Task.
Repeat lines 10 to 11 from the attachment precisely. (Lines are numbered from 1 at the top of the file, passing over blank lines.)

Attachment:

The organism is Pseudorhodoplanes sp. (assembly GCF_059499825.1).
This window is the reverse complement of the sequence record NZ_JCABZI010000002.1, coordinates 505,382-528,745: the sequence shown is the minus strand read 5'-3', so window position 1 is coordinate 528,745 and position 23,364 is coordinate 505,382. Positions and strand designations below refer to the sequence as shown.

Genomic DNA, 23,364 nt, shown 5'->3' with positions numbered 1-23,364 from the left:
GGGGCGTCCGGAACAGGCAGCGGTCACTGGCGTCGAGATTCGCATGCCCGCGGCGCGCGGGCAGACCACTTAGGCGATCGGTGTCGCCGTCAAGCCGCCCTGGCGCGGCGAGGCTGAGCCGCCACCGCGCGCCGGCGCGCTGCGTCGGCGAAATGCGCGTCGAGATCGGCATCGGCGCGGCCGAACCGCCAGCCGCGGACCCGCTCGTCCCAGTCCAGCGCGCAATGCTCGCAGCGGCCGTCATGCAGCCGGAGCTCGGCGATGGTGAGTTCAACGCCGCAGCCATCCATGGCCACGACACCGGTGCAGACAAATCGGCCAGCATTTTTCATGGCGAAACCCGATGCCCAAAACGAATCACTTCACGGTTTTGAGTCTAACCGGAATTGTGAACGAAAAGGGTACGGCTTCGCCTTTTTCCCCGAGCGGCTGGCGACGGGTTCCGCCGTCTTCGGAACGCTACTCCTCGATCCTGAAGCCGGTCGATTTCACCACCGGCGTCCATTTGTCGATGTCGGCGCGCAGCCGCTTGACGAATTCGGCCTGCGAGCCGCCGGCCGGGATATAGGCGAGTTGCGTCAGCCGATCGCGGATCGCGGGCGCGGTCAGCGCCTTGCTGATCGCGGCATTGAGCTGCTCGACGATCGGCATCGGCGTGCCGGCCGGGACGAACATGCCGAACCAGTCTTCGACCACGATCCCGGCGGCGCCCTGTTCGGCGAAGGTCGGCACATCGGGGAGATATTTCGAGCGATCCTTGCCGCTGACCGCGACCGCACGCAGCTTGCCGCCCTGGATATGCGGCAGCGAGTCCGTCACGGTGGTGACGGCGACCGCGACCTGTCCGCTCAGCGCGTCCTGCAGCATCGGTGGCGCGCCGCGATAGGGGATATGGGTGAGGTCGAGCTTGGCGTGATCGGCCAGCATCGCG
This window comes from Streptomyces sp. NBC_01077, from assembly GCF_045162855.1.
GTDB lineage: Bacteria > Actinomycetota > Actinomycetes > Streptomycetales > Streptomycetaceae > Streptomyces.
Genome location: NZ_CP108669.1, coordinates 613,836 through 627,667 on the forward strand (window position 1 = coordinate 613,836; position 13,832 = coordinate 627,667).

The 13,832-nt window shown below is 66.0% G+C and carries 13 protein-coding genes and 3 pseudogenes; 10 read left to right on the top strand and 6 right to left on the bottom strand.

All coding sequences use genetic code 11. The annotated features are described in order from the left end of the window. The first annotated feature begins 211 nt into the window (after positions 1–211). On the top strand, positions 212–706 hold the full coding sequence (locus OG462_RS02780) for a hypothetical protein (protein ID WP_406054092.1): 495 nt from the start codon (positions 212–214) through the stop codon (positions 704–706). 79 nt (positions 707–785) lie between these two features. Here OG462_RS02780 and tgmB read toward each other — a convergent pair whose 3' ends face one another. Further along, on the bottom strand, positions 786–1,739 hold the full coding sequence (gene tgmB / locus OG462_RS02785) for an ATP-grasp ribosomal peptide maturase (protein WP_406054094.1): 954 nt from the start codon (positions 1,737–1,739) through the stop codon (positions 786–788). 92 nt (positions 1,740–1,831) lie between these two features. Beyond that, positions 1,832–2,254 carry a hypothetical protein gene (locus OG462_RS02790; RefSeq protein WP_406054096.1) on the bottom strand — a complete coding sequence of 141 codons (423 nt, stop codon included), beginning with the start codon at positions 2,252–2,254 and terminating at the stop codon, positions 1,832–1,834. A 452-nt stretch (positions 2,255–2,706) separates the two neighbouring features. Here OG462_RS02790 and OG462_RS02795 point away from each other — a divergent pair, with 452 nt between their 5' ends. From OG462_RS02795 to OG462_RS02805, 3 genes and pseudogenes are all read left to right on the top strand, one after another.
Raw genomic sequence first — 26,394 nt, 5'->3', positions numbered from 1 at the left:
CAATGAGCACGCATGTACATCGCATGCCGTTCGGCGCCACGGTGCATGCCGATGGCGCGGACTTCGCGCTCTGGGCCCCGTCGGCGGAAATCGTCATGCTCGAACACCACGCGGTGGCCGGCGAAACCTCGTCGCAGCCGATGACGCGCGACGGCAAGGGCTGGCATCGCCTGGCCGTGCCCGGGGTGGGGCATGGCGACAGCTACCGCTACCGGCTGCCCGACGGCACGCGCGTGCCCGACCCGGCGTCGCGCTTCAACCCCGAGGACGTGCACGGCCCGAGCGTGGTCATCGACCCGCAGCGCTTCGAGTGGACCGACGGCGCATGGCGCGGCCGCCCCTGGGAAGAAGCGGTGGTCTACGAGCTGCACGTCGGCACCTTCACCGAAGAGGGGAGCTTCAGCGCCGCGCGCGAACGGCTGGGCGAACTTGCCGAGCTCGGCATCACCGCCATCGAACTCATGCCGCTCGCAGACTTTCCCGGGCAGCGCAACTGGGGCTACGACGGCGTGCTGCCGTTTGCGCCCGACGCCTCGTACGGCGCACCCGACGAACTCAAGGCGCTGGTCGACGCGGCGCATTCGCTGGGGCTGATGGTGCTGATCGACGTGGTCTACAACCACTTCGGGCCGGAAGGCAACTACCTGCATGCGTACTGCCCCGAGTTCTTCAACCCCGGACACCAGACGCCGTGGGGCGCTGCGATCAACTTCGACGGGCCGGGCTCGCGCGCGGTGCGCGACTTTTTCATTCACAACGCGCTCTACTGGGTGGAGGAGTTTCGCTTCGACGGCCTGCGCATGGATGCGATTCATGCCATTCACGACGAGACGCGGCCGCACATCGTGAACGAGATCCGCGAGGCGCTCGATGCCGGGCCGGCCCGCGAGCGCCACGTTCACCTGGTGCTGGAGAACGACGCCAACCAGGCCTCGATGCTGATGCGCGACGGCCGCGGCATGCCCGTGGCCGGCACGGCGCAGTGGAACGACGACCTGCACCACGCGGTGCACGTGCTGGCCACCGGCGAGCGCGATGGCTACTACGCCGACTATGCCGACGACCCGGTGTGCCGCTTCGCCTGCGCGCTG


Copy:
Raw genomic sequence first — 26,394 nt, 5'->3', positions numbered from 1 at the left:
CAATGAGCACGCATGTACATCGCATGCCGTTCGGCGCCACGGTGCATGCCGATGGCGCGGACTTCGCGCTCTGGGCCCCGTCGGCGGAAATCGTCATGCTCGAACACCACGCGGTGGCCGGCGAAACCTCGTCGCAGCCGATGACGCGCGACGGCAAGGGCTGGCATCGCCTGGCCGTGCCCGGGGTGGGGCATGGCGACAGCTACCGCTACCGGCTGCCCGACGGCACGCGCGTGCCCGACCCGGCGTCGCGCTTCAACCCCGAGGACGTGCACGGCCCGAGCGTGGTCATCGACCCGCAGCGCTTCGAGTGGACCGACGGCGCATGGCGCGGCCGCCCCTGGGAAGAAGCGGTGGTCTACGAGCTGCACGTCGGCACCTTCACCGAAGAGGGGAGCTTCAGCGCCGCGCGCGAACGGCTGGGCGAACTTGCCGAGCTCGGCATCACCGCCATCGAACTCATGCCGCTCGCAGACTTTCCCGGGCAGCGCAACTGGGGCTACGACGGCGTGCTGCCGTTTGCGCCCGACGCCTCGTACGGCGCACCCGACGAACTCAAGGCGCTGGTCGACGCGGCGCATTCGCTGGGGCTGATGGTGCTGATCGACGTGGTCTACAACCACTTCGGGCCGGAAGGCAACTACCTGCATGCGTACTGCCCCGAGTTCTTCAACCCCGGACACCAGACGCCGTGGGGCGCTGCGATCAACTTCGACGGGCCGGGCTCGCGCGCGGTGCGCGACTTTTTCATTCACAACGCGCTCTACTGGGTGGAGGAGTTTCGCTTCGACGGCCTGCGCATGGATGCGATTCATGCCATTCACGACGAGACGCGGCCGCACATCGTGAACGAGATCCGCGAGGCGCTCGATGCCGGGCCGGCCCGCGAGCGCCACGTTCACCTGGTGCTGGAGAACGACGCCAACCAGGCCTCGATGCTGATGCGCGACGGCCGCGGCATGCCCGTGGCCGGCACGGCGCAGTGGAACGACGACCTGCACCACGCGGTGCACGTGCTGGCCACCGGCGAGCGCGATGGCTACTACGCCGACTATGCCGACGACCCGGTGTGCCGCTTCGCCTGCGCGCTG